- Poster Presentation
- Open Access
Setting a lower risk threshold for surveillance within breast cancer family services
© BioMed Central Ltd 2006
Published: 01 November 2006
Counselling, risk assessment and surveillance are provided for women with a significant family history of breast cancer through a network of clinical centres across the United Kingdom. Before 2004, the recommended minimum 'threshold' for significant familial risk was set by a number of guidelines issued, which broadly required one first-degree relative diagnosed with breast cancer before age 40 or two close relatives both diagnosed before age 60. In 2004, NICE issued detailed guidelines in which the age requirement for two affected relatives was removed. However, it is widely recognised that the evidence base for any specific minimum threshold is limited and that there is a need for empirical studies to validate current and future recommendations. That is the object of the present study.
Records of the four Scottish Breast Cancer Family clinics were scrutinised for the period January 1994–December 2003 to identify any women referred but discharged because the level of familial risk was judged to fall below the (pre-NICE) threshold. From dates of birth and dates of discharge, the number of women-years of observation (to December 2003) within each 5-year age group (35–39 years, 40–44 years, and so on) was calculated. With permission from the Privacy Committee, the list was then checked against Scottish Cancer Registry records and any breast cancers recorded were rechecked from hospital notes. Expected cancer rates for an age-matched Scottish population were derived from Cancer Registry Statistics.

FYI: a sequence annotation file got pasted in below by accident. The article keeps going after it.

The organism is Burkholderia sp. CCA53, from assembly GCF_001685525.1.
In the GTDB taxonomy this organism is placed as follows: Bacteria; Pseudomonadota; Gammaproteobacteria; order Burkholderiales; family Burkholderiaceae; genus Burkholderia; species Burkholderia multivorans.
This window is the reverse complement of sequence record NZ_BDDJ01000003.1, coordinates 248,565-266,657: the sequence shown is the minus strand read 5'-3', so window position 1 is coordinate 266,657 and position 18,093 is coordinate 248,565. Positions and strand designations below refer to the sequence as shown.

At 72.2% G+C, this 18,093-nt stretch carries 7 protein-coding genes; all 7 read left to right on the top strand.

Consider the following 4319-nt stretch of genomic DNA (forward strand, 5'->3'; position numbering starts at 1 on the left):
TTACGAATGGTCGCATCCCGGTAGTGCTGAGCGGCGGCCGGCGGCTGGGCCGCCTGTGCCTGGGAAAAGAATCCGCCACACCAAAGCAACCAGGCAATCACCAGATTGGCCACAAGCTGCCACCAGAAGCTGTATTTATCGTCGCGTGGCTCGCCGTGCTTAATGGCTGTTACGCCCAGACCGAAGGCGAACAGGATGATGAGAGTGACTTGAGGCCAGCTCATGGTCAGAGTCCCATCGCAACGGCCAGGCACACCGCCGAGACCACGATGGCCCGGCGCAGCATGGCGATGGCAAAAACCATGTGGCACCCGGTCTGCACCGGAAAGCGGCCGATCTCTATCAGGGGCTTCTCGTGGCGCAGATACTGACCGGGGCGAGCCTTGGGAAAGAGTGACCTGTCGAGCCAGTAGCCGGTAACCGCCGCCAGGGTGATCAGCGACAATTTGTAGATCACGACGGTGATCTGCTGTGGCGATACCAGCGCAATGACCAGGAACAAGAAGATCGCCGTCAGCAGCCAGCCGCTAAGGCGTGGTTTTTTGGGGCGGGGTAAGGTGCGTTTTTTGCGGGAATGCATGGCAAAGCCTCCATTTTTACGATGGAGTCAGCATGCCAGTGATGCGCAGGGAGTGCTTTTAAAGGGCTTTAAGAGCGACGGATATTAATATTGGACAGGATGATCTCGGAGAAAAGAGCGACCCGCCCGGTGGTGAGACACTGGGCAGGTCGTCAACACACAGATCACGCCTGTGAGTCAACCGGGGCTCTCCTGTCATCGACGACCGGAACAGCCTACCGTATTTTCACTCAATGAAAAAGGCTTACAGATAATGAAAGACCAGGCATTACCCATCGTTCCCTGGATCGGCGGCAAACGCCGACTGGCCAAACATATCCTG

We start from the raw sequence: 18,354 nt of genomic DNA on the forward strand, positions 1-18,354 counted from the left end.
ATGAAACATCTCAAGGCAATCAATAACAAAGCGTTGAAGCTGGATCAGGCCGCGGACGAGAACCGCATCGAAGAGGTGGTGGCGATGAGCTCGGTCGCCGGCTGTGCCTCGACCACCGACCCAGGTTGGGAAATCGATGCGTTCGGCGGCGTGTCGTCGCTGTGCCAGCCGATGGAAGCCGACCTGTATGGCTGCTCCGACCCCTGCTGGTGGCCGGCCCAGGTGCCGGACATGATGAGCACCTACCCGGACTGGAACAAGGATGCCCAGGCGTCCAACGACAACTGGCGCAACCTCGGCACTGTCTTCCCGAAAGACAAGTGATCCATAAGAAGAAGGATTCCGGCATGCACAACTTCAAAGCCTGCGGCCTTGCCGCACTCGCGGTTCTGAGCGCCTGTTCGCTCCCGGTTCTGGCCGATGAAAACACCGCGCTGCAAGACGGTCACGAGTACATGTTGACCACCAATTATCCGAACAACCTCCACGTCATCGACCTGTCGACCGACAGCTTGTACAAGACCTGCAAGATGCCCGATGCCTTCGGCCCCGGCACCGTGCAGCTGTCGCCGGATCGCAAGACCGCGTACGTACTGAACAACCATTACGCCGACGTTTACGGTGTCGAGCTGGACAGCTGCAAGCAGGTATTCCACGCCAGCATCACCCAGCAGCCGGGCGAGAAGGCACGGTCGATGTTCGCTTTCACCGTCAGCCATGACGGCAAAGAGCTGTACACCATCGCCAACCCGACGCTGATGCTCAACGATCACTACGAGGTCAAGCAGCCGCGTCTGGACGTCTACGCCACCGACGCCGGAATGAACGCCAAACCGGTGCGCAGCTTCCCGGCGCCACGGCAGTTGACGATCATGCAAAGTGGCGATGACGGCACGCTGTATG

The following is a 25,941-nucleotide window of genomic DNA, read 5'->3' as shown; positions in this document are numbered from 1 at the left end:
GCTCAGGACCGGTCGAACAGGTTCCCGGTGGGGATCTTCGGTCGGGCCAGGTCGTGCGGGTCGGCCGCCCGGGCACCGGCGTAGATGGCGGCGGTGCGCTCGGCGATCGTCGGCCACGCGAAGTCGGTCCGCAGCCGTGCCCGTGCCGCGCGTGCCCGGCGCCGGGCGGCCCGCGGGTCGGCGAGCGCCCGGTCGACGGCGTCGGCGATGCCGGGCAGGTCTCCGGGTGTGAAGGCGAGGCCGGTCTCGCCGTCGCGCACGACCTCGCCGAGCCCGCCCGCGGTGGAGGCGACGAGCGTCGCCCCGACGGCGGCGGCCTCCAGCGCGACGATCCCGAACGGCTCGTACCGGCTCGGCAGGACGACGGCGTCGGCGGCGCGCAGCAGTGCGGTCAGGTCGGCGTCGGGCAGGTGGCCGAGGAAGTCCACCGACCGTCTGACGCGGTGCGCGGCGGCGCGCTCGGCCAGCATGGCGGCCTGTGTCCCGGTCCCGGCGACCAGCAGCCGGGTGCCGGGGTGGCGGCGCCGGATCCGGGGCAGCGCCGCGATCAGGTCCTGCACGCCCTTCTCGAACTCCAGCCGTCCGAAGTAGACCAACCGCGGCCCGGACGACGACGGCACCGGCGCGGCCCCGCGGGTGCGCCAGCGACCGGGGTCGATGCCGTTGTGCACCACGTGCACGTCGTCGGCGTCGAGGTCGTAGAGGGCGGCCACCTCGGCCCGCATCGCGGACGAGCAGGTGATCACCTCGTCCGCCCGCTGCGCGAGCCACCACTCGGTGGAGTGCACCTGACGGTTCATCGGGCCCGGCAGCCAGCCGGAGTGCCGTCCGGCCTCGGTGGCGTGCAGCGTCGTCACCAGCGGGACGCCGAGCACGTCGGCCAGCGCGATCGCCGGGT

A total of 2,074 'low risk' women were identified, giving over 8,000 woman-years of observation. Twenty-eight invasive breast cancers were recorded while 14.4 would have been expected (relative risk = 1.9 assuming complete ascertainment). A further eight invasive breast cancers have been recorded since 2003 (records incomplete). One-third of the cancers were in women who would have met the new NICE criteria for surveillance, whereas only some 10% of the total cohort had 'NICE moderate' family histories. The great majority of the cancers occurred in women between age 45 and 56. For them the relative risk approached 2 even when 'NICE moderate' women were excluded.
The new NICE family history guidelines are more accurate than previous ones in identifying women who should be included in breast surveillance programmes, but consideration should be given to making some provision particularly for women between age 45 and 56 with 'limited' family histories of breast cancer. The cohort we have identified should continue to be followed up since cancers are continuing to accrue and each year provides a further 2,000+ woman-years of observation.